In the United States, Asian researchers are awarded top research prizes far less frequently than their White colleagues, finds a commentary publishing in the journal Cell on February 3. The field of biomedical research in the US is made up of 20 percent Asian researchers, but the analysis finds that over 90 percent of biomedical research prizes go to White recipients.
In the commentary, University of California San Francisco neuroscientist Yuh Nung Jan analyzes eight long-running research prizes, including the Albert Lasker Basic Medical Research Award and The Louisa Gross Horwitz Prize. He finds that just 4.7 percent of historical awardees have been Asian and that in the last decade that number has declined to just 2.6 percent.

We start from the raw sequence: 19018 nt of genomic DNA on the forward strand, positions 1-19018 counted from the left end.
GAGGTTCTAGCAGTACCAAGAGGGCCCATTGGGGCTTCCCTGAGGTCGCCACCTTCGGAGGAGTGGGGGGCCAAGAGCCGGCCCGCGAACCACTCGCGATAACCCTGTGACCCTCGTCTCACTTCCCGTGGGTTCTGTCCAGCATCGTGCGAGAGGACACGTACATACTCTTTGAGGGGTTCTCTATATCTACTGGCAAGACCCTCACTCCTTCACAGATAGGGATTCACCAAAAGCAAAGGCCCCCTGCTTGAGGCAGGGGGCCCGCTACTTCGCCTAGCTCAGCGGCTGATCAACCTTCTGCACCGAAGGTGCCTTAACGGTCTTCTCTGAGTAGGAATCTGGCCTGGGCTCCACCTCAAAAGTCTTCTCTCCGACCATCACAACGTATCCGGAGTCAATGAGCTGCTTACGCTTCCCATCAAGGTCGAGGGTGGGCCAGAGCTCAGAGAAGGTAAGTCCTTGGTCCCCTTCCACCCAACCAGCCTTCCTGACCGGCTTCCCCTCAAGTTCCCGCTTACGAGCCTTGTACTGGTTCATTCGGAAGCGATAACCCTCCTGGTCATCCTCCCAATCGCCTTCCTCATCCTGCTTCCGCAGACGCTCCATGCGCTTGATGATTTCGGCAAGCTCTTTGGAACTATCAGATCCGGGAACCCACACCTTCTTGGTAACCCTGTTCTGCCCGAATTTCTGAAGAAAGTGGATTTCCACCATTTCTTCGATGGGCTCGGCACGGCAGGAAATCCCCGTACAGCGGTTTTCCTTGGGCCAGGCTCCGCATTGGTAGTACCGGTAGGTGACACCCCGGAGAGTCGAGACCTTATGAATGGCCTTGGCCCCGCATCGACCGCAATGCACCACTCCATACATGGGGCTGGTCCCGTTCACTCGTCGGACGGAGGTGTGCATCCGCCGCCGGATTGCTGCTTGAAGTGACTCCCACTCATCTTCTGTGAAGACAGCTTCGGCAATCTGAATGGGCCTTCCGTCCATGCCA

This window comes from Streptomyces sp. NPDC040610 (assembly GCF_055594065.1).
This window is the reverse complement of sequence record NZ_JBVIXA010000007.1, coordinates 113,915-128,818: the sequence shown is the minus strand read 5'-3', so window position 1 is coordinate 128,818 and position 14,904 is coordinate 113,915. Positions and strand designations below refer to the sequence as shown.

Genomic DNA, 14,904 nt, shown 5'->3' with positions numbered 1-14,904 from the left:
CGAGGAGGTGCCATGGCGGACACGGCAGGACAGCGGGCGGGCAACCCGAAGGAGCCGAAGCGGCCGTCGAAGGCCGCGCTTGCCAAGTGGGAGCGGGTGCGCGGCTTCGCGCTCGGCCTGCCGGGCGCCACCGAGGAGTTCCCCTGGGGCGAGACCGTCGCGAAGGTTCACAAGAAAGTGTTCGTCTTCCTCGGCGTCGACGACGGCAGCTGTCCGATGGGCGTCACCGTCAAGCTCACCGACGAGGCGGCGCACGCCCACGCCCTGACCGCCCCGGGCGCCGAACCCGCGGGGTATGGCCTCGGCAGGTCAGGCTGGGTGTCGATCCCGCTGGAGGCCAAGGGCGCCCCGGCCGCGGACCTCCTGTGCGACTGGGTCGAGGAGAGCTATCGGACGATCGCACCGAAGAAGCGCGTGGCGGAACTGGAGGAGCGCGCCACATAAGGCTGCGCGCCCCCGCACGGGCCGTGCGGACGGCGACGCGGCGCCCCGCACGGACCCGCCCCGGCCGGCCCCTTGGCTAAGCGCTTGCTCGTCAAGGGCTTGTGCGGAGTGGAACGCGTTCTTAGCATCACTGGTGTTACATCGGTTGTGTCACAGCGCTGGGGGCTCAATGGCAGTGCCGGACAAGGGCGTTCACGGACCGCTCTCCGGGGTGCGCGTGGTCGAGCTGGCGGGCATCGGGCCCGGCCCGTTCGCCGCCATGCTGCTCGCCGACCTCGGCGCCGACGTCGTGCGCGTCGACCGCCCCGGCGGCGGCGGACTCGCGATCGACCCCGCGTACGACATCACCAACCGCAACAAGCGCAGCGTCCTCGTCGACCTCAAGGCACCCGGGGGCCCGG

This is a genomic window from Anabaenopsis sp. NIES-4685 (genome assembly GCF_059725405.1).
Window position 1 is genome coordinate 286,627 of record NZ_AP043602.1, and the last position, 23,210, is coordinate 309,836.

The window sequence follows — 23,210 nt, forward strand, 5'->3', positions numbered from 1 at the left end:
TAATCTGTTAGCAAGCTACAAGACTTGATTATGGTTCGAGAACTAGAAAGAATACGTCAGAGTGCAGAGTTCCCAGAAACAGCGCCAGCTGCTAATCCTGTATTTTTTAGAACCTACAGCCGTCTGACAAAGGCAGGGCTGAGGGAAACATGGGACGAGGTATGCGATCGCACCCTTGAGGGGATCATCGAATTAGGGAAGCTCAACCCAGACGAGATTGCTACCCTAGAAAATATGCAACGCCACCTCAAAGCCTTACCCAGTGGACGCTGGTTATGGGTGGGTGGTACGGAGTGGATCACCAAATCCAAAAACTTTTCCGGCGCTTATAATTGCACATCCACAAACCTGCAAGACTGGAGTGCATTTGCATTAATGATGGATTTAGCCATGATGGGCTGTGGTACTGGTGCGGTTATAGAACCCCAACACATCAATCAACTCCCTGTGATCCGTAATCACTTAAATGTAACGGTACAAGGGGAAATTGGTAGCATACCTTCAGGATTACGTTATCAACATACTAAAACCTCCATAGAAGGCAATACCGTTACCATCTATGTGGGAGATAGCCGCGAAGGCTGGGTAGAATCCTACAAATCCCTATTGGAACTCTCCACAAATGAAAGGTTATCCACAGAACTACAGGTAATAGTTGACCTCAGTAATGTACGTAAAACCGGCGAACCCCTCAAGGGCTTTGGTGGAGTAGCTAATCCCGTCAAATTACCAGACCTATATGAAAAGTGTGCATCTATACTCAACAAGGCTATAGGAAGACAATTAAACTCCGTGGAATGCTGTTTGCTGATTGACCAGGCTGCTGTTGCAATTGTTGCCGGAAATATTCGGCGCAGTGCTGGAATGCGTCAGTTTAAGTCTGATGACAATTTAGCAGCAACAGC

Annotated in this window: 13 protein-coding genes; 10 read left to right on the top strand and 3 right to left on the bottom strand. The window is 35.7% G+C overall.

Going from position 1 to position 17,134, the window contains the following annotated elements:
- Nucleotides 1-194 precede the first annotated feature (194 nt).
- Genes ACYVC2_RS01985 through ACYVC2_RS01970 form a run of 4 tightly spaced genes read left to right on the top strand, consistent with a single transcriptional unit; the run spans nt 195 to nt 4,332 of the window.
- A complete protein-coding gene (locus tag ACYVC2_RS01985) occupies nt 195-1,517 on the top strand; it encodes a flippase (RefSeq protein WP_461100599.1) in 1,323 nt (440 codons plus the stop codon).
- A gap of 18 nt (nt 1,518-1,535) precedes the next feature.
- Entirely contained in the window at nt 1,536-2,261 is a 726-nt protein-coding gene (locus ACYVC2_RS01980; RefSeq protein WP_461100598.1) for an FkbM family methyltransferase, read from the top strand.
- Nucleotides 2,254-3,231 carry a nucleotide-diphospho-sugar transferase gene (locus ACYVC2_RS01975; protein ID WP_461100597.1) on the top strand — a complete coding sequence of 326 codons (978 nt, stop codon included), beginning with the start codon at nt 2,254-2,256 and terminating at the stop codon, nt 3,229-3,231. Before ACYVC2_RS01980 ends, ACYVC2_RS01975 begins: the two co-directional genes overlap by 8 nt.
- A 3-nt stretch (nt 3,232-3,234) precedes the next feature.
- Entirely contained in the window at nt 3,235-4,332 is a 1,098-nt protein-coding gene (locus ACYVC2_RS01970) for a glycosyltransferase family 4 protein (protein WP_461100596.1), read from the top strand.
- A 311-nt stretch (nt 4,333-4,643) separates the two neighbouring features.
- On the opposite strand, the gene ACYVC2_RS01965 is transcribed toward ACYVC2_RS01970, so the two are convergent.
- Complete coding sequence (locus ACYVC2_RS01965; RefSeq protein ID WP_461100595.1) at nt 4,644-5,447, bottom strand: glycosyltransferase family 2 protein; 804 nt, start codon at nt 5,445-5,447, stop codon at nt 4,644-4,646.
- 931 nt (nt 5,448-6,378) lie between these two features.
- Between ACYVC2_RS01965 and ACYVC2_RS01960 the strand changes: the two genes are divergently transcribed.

He also analyzes an expanded set of over a dozen top prizes by race and gender and finds that only seven out of 883 awardees were Asian women, a “minuscule 0.8 percent.” The numbers are even lower for groups that are underrepresented in the research field—not one awardee for the eight long-running research prizes appears to be Black or Latinx.
Jan, who was born in China and raised in Taiwan, also shares his own experiences with racism as an Asian scientist in the commentary. He writes, “Combining the chronic under-appreciation with the recent rise in anti-Asian sentiment since the start of the COVID-19 pandemic, it is increasingly challenging to be an Asian scientist in the United States.”
- This press release was provided by Cell Press